“It’s all natural ability,” Lombard said of Hernández. “[Hernández and Verdugo] get on the ball quick and you can trust them to make plays. They both have very good hands and elite arms.”
But if all goes well for the Red Sox, Verdugo would be a placeholder at the position. Despite the absence of a minor league season in 2020, Jarren Duran had the most eye-opening performance of any prospect in the system. Already gifted with elite speed and excellent hand-eye coordination, Duran made some mechanical adjustments in his swing to dig into untapped power reserves.
The results — 8 homers at the alternate site in Pawtucket, an MVP performance (5 for 15, 2 doubles, 2 homers, 3 walks, 1 strikeout, 1 steal) for Caguas in the final round of the Puerto Rican Winter League playoffs — were dazzling, and they illuminated the sense of possibility surrounding the 24-year-old, who shifted from a college career at second base to the outfield after the Red Sox drafted him in 2018.
“I think he’s close [to big league-ready],” said Red Sox quality control coach Ramón Vázquez, who managed Caguas. “I think defensively he’s probably ready. He is as good as it gets running the bases. As good as Mookie Betts was running the bases with us, I’ve got him in that category.
“When he’s ready to go, he’s going to be a plus defender. He’s got a good arm, plus speed, plus power.
“Trying to compare guys, Jacoby Ellsbury was a guy we had in the organization a long time ago. I see him doing something like that. Offensively, I think he’s going to hit. I think he’s a guy who will have the ability to hit 25-30 home runs and he’ll hit 40 doubles because of his speed.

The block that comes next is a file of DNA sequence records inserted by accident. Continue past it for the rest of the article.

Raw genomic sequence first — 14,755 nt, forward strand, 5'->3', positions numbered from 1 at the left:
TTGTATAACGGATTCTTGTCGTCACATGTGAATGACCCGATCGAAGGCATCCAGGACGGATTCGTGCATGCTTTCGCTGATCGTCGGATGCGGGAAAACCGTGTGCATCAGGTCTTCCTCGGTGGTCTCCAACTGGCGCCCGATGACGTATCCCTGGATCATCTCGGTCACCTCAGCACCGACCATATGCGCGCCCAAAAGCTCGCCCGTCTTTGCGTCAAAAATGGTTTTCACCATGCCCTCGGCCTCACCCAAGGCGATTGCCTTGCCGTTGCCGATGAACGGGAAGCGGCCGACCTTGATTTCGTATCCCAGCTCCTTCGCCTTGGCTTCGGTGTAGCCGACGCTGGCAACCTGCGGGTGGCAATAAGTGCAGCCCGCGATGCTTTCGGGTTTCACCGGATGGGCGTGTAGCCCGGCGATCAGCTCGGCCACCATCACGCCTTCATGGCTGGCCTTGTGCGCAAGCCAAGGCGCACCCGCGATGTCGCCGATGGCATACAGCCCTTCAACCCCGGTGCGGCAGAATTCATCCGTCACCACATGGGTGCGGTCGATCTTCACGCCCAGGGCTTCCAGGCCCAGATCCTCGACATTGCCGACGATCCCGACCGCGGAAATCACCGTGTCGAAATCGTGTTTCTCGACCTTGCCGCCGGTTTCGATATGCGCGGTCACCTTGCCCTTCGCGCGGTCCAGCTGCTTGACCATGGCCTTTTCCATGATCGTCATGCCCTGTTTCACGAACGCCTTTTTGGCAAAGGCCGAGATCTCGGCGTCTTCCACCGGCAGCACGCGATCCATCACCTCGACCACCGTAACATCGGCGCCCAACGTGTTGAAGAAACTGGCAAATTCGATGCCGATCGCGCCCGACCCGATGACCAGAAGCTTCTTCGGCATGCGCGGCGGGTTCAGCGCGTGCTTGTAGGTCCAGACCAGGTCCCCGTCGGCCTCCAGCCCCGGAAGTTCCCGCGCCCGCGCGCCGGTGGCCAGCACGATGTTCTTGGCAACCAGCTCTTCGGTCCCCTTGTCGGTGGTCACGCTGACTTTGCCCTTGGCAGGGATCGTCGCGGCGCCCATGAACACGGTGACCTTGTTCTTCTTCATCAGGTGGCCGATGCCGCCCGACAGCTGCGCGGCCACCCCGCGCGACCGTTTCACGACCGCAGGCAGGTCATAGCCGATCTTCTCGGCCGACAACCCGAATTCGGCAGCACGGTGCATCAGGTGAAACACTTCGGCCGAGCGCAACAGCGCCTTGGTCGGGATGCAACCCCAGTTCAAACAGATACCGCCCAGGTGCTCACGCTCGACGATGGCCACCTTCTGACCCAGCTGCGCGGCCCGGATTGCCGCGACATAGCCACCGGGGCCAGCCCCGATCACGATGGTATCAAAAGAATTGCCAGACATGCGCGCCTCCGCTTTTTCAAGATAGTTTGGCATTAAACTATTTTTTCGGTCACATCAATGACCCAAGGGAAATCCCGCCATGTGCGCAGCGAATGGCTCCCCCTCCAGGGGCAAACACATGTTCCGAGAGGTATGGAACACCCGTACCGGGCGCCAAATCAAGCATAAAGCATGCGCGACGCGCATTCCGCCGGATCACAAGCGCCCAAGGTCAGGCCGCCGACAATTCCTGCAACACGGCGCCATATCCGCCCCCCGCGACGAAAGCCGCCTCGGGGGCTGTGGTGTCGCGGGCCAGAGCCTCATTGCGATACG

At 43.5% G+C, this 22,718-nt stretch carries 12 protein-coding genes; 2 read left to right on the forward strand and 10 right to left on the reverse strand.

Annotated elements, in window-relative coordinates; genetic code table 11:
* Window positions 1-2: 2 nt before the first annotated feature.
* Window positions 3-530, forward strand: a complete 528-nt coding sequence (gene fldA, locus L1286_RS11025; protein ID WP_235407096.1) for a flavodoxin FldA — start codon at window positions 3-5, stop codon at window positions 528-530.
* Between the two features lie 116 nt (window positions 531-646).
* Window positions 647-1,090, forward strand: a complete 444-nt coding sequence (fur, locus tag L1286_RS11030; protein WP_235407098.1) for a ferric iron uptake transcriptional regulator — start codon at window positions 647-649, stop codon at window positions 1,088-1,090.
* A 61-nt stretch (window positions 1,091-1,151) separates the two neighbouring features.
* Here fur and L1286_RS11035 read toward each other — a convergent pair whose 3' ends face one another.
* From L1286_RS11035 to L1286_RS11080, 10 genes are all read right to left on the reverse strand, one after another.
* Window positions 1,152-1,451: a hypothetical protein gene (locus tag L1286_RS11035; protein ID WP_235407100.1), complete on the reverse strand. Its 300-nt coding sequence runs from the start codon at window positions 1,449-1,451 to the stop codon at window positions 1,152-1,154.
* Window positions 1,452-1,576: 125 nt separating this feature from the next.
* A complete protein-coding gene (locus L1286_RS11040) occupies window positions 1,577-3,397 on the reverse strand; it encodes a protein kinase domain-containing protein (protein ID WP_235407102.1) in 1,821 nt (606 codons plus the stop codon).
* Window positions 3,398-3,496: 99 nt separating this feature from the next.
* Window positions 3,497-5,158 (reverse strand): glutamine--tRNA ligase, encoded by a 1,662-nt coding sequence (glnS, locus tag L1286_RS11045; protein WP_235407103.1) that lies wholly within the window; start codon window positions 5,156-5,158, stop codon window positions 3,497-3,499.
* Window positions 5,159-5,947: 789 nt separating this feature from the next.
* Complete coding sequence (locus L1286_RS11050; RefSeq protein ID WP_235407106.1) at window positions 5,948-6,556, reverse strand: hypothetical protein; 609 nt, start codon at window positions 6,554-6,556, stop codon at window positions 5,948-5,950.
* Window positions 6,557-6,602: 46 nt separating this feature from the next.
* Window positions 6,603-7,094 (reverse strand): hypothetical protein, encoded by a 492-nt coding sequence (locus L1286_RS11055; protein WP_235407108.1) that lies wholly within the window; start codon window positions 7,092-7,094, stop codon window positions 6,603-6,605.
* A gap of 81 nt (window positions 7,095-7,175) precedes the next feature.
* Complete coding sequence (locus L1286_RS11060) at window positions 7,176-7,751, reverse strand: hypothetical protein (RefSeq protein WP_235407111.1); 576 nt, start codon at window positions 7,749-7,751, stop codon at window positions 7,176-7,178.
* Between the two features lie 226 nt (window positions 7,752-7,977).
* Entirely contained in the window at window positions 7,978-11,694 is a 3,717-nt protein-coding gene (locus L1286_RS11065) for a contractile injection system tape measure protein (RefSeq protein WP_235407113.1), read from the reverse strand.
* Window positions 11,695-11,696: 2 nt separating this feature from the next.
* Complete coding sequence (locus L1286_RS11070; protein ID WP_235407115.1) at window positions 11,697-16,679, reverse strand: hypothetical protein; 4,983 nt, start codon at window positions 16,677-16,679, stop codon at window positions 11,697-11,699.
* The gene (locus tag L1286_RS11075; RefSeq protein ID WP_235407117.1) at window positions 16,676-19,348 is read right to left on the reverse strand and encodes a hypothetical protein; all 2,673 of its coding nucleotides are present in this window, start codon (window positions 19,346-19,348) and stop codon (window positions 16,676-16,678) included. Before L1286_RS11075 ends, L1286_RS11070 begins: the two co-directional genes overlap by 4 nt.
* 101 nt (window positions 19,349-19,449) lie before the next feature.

“I think he’s going to be a really good offensive player with plus defense. As far as how far away, I couldn’t tell you.”
While others see his future home run totals as more likely landing in the teens, Duran features the sort of balanced skill set to be a difference-maker — albeit with a likely need for finishing touches. His elite speed masks routes that require greater refinement. He’s working to gain greater discipline to swing at pitches he can drive rather than just put in play.
The absence of a 2020 minor league season and the 400 or 500 additional plate appearances he would have had in competitive games rather than intrasquads, Vázquez noted, clouds Duran’s big league ETA. Sox officials largely agree, with most expecting that he’ll get a long look in spring training but with a high likelihood that he’ll open the year in Triple A.
In a Zoom session with the Worcester Red Sox booster club Monday, Bloom described it as a “safe bet … [Duran] will get some time at Polar Park this year.”
Still, Duran’s big league future is coming into focus. The Sox seem inclined to keep a path open for him in center field, which helps explain their comfort with a short-term answer such as Verdugo for the start of the season.